This study was performed to evaluate the technical and economic feasibility of various levels of CO2 capture (e.g., 90%, 70%, 50%, and 30%) for retrofitting an existing pulverized coal-fired power plant (Conesville #5 unit in Ohio, United States) using advanced amine-based capture technology.  

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Disclaimer

The content within the Global CCS Institute Publications, Reports and Research Library is provided for information purposes only. We make every effort and take reasonable care to keep the content of this section up-to-date and error-free. However, we make no claim as to its accuracy, currency or reliability.

Content and material featured within this section of our website includes reports and research published by third parties. The content and material may include opinions and recommendations of third parties that do not reflect those held by the Global CCS Institute.

Carbon capture and storage at Mongstad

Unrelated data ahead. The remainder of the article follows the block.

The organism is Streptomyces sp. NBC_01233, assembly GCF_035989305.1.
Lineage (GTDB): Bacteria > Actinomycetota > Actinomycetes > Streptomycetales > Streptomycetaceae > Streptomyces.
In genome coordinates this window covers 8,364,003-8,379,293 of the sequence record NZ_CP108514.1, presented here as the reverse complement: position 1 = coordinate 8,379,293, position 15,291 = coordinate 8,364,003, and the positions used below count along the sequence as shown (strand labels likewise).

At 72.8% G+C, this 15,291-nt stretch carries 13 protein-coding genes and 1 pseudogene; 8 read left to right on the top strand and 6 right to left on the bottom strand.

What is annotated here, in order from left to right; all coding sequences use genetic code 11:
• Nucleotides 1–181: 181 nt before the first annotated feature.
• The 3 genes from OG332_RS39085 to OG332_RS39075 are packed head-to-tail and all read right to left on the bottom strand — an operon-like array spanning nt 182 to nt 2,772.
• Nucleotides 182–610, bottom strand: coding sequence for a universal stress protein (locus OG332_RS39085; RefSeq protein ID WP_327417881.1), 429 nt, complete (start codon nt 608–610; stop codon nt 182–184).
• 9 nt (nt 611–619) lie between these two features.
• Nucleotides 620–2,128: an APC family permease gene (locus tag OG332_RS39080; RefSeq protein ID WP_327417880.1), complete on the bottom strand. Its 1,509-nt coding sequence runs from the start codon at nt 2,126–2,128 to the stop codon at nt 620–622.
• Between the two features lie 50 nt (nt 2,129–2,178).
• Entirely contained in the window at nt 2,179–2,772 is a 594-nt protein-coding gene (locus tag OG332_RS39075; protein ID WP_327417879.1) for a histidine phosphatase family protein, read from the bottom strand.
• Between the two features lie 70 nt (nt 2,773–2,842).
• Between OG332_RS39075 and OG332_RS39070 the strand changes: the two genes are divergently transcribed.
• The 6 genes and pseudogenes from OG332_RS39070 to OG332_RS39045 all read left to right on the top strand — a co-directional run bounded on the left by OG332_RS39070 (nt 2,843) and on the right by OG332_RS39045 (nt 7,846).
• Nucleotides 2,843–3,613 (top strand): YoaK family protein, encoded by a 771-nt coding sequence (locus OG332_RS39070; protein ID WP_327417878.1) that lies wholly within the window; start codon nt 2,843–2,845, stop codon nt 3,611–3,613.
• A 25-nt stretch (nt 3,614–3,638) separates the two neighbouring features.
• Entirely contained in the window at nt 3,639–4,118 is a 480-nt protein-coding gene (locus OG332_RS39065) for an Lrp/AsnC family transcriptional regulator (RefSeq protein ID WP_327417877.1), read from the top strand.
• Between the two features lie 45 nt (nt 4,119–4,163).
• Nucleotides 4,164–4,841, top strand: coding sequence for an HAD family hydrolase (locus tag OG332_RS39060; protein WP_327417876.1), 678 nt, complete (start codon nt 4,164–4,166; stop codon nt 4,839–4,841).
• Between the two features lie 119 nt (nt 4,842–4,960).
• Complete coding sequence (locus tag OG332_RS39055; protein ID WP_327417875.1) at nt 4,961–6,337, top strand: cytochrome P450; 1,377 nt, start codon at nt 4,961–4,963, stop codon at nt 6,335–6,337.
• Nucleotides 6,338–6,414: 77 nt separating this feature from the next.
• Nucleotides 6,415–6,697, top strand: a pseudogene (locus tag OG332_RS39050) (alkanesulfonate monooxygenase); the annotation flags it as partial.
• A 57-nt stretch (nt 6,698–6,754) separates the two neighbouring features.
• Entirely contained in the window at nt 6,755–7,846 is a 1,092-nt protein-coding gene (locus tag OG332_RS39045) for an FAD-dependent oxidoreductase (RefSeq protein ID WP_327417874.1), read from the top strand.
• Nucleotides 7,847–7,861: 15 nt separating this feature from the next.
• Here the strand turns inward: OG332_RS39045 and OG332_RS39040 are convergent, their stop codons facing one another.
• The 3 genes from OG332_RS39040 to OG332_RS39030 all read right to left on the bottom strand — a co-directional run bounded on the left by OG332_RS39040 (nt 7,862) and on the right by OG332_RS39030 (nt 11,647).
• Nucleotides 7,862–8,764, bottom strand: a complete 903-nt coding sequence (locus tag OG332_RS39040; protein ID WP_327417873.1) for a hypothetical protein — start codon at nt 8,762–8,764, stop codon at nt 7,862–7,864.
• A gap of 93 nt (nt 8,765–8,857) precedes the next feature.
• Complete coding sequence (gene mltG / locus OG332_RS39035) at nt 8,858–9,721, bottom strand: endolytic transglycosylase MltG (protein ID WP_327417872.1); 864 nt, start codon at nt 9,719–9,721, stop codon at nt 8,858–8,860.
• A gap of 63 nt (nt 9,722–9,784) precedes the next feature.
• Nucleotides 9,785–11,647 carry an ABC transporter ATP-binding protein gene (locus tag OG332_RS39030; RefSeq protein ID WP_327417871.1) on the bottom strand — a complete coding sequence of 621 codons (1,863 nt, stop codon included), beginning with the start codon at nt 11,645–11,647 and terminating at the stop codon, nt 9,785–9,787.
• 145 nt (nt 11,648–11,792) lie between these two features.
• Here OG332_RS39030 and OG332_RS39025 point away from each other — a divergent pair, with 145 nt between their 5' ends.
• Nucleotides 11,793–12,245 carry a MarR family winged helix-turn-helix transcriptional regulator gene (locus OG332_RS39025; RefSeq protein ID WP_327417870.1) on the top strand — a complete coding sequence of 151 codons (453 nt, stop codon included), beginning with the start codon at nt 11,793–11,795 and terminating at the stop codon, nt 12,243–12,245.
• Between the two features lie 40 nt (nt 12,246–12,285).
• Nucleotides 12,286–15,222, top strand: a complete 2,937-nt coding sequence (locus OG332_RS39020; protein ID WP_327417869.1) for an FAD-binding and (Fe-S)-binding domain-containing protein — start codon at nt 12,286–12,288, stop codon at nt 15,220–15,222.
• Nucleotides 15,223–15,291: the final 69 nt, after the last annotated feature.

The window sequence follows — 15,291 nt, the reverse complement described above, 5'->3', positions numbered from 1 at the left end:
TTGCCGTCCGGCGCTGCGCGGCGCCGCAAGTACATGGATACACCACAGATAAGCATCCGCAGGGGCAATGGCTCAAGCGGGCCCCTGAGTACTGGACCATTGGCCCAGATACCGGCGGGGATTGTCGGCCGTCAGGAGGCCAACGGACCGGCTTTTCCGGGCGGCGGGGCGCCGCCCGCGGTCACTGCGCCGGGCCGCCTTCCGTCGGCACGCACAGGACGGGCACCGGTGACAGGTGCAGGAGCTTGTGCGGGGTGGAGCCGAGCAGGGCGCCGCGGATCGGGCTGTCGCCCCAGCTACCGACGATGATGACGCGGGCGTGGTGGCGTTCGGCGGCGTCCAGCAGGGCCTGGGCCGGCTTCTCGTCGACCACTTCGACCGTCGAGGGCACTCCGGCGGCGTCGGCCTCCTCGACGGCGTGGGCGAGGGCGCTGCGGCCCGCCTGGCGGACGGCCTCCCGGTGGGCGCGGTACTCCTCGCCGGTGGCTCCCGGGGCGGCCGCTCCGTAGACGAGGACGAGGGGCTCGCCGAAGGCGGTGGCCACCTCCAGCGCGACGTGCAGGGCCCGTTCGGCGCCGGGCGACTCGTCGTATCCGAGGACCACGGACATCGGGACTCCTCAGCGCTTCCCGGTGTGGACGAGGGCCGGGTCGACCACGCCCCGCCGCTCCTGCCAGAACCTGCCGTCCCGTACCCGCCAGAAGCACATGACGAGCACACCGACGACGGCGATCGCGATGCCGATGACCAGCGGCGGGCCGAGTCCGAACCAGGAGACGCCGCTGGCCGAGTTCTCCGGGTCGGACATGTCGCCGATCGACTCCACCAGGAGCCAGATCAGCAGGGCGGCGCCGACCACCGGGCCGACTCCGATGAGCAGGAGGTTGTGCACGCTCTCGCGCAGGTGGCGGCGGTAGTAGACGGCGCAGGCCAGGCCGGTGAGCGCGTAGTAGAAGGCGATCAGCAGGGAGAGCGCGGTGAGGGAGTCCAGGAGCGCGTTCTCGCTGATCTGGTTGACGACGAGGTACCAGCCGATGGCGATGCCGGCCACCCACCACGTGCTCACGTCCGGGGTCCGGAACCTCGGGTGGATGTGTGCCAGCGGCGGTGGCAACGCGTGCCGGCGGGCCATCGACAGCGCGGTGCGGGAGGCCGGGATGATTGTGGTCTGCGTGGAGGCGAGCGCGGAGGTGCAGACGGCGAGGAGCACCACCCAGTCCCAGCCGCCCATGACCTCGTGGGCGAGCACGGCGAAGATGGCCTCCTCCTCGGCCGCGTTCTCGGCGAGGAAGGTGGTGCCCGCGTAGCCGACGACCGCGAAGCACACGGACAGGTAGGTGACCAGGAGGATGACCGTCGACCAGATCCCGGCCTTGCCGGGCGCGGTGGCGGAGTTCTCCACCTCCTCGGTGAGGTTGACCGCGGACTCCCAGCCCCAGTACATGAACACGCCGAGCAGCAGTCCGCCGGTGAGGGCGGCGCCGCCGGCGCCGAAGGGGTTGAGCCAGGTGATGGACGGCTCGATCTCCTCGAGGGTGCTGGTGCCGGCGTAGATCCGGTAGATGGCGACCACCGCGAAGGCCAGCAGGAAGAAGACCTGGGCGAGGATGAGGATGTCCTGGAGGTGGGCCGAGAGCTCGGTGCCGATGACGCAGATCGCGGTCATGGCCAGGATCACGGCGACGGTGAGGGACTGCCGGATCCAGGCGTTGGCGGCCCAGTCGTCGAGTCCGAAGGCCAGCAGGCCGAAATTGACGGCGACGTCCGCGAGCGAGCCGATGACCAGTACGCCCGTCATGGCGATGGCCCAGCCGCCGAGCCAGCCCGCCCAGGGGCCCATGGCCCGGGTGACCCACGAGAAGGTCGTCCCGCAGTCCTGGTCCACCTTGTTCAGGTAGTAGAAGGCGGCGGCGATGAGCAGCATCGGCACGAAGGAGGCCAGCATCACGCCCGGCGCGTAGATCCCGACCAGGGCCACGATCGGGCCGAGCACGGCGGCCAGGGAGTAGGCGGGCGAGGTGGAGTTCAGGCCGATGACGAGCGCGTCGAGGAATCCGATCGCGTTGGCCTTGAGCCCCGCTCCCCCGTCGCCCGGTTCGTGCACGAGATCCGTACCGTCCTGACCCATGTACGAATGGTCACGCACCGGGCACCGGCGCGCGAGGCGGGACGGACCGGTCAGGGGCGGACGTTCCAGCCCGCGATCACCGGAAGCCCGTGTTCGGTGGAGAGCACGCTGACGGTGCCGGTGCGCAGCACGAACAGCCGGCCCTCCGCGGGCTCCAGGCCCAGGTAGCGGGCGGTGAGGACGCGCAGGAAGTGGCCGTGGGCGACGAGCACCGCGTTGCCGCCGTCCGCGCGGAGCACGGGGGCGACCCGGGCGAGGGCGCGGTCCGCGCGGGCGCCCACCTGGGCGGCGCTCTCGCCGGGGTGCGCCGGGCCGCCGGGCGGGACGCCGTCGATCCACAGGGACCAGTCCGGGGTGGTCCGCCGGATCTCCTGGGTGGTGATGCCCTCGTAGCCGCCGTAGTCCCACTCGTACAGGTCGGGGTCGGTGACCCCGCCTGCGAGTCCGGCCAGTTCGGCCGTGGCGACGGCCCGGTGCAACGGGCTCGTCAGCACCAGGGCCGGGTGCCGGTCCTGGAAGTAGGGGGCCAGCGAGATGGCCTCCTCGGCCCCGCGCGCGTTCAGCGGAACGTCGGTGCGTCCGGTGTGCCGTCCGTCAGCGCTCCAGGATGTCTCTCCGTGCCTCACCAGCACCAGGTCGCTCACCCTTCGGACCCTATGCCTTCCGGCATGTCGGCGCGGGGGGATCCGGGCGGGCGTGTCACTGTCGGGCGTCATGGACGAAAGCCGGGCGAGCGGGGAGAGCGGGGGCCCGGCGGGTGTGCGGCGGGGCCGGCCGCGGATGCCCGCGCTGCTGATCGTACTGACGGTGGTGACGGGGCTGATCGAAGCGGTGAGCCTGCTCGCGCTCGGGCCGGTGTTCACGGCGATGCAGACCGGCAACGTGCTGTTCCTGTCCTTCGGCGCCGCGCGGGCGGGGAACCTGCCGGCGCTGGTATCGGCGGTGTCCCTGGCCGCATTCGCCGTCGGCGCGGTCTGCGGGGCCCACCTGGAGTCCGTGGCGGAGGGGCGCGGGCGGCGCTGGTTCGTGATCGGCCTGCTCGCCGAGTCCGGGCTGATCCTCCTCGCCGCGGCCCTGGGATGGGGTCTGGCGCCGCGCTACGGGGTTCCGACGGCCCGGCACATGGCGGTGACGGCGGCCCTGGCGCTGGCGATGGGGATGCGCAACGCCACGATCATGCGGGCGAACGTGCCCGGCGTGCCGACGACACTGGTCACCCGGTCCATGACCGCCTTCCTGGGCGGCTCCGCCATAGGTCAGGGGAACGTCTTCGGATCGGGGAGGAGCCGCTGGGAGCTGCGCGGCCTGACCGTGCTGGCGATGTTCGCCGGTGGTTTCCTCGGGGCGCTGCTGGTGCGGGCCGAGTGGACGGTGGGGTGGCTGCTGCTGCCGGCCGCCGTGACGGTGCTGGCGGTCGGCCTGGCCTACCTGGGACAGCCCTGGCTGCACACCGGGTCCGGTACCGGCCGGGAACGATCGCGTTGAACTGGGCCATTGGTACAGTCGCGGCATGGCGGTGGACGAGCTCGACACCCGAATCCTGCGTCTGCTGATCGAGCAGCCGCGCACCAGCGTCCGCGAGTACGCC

Carbon capture and storage at Mongstad

1st August 2007

Topic(s): Carbon capture, use and storage (CCUS)

This project, the importance of which the government compared to landing on the moon, has been heavily debated in recent months. Removing and storing the carbon dioxide (CO2) from gas-fired power plants represents a much cleaner way to produce electricity and make use of fossil fuels. This is a new and costly technology. There is a lot of uncertainty associated with these costs, and as it turns out – the Mongstad project will not be in the lower range of these costs.

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Disclaimer